It was a great pleasure to interview fellow Accent Press author Jane Jackson last year, on release of her historical romance, The Consul’s Daughter (you can read Jane’s interview here). I’m delighted to welcome Jane back today, with a fascinating article on the history behind her sequel, The Master’s Wife.
The Master’s Wife
The impulse to write The Master’s Wife sprang from three sources. Though it can be read as a ‘stand-alone’ book, it is a sequel to The Consul’s Daughter (shortlisted for the RoNA historical prize 2016)
That book ended with Caseley and Jago having been through hell to reach their richly-deserved ‘happy ever after.’ However, though finding the person with whom you want to spend the rest of your life and overcoming all kinds of obstacles to finally make that commitment is an emotionally satisfying ending to a romantic novel, in real life it’s only the beginning of a new life as a couple with all the joy and compromise that entails.
After completing The Consul’s Daughter I wrote another historical romance, Crosscurrents (shortlisted for the Winston Graham Historical Prize 2016) but my mind kept returning to Caseley and Jago. I have laughed, agonised, loved and wept with my characters even though I’m the one who created the situations that swept them from happiness to disaster.
I cherish the illusion that I’m in control. The truth is that when I’m writing they aren’t ‘characters’, they are real people. Stepping into their world as an observer I’m invisible. But I’m also inside their thoughts and emotions, living the events with and through them. I believe I know who they are and how they will react. Then they say and do things I hadn’t anticipated, revealing an unexpected aspect of their character. I might have planned the route, but suddenly they are controlling their own destiny. That is both scary and exhilarating.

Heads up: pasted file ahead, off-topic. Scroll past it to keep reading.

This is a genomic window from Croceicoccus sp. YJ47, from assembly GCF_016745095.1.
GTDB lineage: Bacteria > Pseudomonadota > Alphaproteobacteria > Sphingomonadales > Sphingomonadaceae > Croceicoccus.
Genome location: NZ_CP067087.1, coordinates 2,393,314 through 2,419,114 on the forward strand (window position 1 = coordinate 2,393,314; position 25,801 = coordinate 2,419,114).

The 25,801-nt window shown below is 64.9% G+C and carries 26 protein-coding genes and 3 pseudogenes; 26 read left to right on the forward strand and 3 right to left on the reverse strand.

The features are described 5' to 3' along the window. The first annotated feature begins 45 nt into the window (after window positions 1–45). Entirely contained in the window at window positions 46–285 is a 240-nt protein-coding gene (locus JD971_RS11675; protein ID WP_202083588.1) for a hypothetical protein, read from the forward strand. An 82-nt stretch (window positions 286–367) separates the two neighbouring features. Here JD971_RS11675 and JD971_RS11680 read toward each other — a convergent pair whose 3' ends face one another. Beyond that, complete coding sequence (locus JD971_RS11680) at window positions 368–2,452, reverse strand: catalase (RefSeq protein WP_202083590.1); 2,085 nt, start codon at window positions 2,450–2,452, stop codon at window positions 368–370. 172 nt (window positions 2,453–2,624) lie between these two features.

In 1881, seven years after the end of The Consul’s Daughter, Caseley has two young sons and can no longer accompany Jago on his voyages.
What is the worst that could happen to a loving mother, and how will she deal with it? This is the story’s premise. But I needed a dramatic background that would echo the crisis Caseley and Jago are facing in their marriage.
I found it when I read Wilfred Blunt’s account of the 1882 uprising in Egypt – a war few in this country have ever heard of – which led to the British Navy’s bombardment of Alexandria.
This beautiful, cosmopolitan city, founded in 331 BC by Alexander the Great, grew to be the largest in the known world. Even as Rome reigned supreme, Alexandria remained prosperous and a magnet to visitors from all over the globe, drawn to the magnificent library of over 500,000 books.
Over the next six centuries it was ravaged by wars then rebuilt. By 646 CE Egypt was under Islamic rule and, according to Christian legend, Muslim conquerors burned the great library. By 1323 war and earthquakes had destroyed the city including the lighthouse of Pharos, one of the seven wonders of the ancient world.
In 1805 Egypt was a satellite state of the Ottoman Empire. Mohammed Ali was appointed viceroy, and the resurrection of Alexandria began. In the 1820s Egypt began growing cotton and by 1840 demand from Europe was making Alexandria rich. As wealth increased so did the importance of banking and commerce.